While linked information is easier to identify, it isn't the only way to identify an individual. By combining pieces of otherwise unrelated data, and individual can be identified. This type of personal information is considered linkable information. Some examples of linkable data include:

  • A partial name
  • Location information like city, state, or postal code
  • Gender
  • Race or ethnic background
  • Job titles
  • An age range
  • Search history
  • Geolocation data
  • Shopping preferences

A single piece of linkable information on its own is generally harmless, but as more data is captured about a user, they can be identified with a high degree of accuracy.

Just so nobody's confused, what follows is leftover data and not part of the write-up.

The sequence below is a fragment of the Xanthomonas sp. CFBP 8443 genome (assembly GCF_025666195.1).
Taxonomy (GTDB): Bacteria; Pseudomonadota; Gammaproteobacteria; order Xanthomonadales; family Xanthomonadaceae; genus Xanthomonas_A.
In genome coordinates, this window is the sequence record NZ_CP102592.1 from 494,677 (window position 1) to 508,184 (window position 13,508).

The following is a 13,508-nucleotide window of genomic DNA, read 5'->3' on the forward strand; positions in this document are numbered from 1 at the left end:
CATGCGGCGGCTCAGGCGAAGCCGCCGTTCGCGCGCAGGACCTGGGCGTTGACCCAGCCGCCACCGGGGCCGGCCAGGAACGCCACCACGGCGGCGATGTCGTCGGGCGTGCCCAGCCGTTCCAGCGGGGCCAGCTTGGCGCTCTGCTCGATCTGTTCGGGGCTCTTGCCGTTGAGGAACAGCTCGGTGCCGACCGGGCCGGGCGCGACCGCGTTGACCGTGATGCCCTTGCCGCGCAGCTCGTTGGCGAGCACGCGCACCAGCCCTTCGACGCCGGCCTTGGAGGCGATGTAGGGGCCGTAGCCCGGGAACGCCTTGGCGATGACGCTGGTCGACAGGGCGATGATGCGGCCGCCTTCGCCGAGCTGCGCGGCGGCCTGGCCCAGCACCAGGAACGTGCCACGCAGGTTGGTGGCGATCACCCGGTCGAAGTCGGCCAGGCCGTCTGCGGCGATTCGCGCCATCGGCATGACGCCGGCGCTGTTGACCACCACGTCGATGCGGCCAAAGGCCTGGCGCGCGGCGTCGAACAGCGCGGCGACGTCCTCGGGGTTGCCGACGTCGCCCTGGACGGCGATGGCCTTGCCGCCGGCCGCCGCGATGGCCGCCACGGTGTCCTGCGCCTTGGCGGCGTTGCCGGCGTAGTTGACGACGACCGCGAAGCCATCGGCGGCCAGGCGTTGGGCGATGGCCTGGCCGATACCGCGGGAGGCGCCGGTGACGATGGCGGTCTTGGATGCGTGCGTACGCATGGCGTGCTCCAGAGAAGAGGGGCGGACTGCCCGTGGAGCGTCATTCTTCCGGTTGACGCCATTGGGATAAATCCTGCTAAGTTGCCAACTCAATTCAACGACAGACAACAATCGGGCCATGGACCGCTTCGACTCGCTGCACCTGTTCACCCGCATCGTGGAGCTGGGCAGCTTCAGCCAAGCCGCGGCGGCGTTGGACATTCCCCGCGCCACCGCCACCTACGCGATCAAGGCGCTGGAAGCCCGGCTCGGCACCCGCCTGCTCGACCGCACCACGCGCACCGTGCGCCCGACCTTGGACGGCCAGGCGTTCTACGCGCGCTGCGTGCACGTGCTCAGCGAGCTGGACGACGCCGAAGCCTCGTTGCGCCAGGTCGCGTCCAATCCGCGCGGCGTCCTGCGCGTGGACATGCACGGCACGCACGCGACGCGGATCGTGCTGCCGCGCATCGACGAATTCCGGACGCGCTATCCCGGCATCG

This is often how highly targeted advertising is used. Details about an individual's shopping habits, their region, and the habits of their social groups can render a picture so accurate that it can be used to distinguish a specific person. As a result, some legislation now considers linkable information as personally identifiable information.

How regulation defines whether "personal information" should include linkable information differs, but unless your organization is localized to a specific region, your aim should be to treat all data, linked or linkable, as personal information.

Sensitive vs. non-sensitive personal information

Personally identifiable information is also classified as sensitive or non-sensitive. Sensitive information requires more care during storage and transmission, such as using encryption. Whether a data point is labeled as sensitive or not is determined by how harmful the disclosure of that information would be if a breach occurred.

Nonsensitive information may be publically available information and includes things like: